Wednesday, April 15, 2009

Big Government in Metro Dayton: Federal Spending

We've looked at big government as measured by employment, now let's look at it by spending.

State government spending in the region is not readily available. Federal government spending is, via the Consolidated Federal Funds Report, provided by the census. Using this tool one can derive Federal expenditures, obligations, and loans by county, going back into the 1990s. The most recent data is for 2007.

Adding up the numbers for Darke, Greene, Miami, Montgomery, and Preble counties gives the total federal expenditures for the Dayton metro area. And we will only investigate expenditures as Federal loans, in theory, will be paid back.

As the song goes, "everything counts in large amounts", and the amounts are quite large for federal spending. For the Dayton metro area for 2006 the number is:


Why 2006? Because this permit a rough comparison for the private sector economy. 2006 is the most recent year for the County Business Patterns data, which provides an aggregate annual payroll by county, including small business and sole proprietorships as well as larger firms. I also add in the net annual income for farm proprietors and annual wages of farmworkers to pull in the ag sector. For the Dayton metro area for 2006 the private sector payroll is:


Showing this graphically, one can get a feeling of the magnitude of federal spending here:

Though this is just a gee-whiz comparison there could be some real influence of one number on another as those federal moneys eventually flow into the local economy in various ways, from food stamp dollars to social security pensions to defense contracts to medical care for the elderly and poor.

If one knew how much money was paid in Federal taxes by county one could figure out the net transfer of funds into the metropolitan area via Federal spending. One suspects that there would, indeed, by a net transfer in.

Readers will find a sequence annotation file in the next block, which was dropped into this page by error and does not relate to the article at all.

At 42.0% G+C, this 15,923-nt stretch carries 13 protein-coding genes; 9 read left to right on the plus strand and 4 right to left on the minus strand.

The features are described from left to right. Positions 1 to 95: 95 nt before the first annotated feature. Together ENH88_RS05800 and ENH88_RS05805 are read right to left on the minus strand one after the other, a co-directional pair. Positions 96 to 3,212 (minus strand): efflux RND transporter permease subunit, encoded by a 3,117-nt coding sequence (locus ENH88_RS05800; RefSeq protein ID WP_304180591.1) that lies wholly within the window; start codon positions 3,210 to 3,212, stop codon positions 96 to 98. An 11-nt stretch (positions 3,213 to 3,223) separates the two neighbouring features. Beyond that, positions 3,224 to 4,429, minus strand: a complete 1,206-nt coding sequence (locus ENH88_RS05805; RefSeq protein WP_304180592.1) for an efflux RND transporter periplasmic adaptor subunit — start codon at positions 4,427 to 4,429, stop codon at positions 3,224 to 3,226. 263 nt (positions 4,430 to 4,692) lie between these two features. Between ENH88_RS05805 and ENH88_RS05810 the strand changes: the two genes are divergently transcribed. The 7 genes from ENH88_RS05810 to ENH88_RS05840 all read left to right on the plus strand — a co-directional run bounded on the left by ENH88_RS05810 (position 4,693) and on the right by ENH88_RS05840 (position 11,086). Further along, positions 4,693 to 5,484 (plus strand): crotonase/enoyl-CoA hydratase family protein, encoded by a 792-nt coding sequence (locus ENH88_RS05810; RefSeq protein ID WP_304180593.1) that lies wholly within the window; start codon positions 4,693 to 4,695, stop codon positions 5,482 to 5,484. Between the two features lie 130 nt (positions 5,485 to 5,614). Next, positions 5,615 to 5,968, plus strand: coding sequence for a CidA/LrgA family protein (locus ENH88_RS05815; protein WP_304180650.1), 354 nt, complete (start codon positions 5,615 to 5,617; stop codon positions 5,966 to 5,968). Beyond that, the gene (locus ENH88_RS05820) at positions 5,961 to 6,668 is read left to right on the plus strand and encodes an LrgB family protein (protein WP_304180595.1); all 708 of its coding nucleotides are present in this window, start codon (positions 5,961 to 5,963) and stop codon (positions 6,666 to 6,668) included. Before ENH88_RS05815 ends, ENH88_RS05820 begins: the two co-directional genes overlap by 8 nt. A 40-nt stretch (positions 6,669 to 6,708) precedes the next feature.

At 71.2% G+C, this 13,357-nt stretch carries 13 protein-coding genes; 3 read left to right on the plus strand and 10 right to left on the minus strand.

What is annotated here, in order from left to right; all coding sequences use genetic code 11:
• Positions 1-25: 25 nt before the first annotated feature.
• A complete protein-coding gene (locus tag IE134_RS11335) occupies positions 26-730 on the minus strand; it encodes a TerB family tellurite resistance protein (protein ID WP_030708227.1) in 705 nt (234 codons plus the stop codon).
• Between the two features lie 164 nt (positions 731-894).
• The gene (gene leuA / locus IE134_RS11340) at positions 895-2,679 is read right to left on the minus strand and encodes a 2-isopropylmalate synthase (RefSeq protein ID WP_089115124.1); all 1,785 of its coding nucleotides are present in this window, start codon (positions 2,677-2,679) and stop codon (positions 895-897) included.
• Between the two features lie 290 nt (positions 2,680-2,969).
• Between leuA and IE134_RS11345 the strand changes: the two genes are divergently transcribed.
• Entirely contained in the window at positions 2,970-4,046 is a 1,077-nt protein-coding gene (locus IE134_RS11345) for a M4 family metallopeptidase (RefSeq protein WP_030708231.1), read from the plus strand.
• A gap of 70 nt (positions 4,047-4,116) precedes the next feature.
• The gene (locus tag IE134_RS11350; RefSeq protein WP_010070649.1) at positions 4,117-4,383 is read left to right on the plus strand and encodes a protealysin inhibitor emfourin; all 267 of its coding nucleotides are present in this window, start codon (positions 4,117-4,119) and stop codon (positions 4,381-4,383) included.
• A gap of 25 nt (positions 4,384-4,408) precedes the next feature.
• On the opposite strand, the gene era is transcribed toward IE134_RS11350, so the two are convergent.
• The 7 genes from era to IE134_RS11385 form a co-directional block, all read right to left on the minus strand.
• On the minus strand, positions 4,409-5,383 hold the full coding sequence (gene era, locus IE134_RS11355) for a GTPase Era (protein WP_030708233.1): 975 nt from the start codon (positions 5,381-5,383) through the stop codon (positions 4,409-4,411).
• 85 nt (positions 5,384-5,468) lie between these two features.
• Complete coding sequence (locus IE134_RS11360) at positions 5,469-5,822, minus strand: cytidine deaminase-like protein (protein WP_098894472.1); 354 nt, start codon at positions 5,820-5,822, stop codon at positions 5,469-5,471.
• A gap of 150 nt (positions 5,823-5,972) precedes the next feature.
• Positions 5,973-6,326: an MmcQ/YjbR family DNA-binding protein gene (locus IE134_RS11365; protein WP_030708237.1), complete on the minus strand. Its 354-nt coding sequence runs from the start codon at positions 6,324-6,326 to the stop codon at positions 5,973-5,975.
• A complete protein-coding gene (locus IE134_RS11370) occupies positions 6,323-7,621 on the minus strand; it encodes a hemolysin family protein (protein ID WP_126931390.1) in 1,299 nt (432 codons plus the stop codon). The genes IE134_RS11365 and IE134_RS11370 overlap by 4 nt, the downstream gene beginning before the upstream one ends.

Defense & Non Defense Spending

The Funds Report website does provide a breakout of expenditures by defense & non-defense related programs:

...about a third of Federal spending in this area is defense-related.

But people are usually OK with defense spending (which is a government role specifically stated in the Constitution). It is the other, non-defense spending that they have issues with when they are concerned about runaway spending and big government.

This is the breakout for the non-defense spending:

As one can see Social Security and Medicare are over half of all spending in the metro area. The "other" category is sort of a catch-all of programs with no one program or expenditure really dominating (perhaps pensions and non-defense payroll are the large slices here).

And welfare is around 15%. We'll look at that next.


Welfare is what used to really bother folks. There was that visual shorthand or maybe urban legend of the "welfare queen driving a Cadillac" that helped mobilize opposition to the concept.

For my purposes I take a broad definition of welfare to collect various large programs that provide what I call subsistence assistance. This is spending to support food, shelter, and medical care. Plus TANF, which is what used to be called welfare, as a specific program.

Whats' remarkable is the very large portion going to the "Medical Assistance Program", which I guess is what's called Medicaid. Medical things take a big bite here, as it does to the rest of us.

Re-Slicing the Pie

Revisiting local federal spending and adding defense back in. This chart groups the big medical programs together as one category, which is about 20% of the spending. "Welfare" is a low 3% of all local federal spending (though some of the "other" category does have welfare-esque characteristics).
Defense spending and Social Security make up the largest share, though, over 50% of all expenditures in the Dayton metropolitan area.

Next, a comparison between Dayton and the two other second-tier Ohio metro areas, Toledo and Akron, and a brief look at "runaway spending" in one non-defense Federal program.

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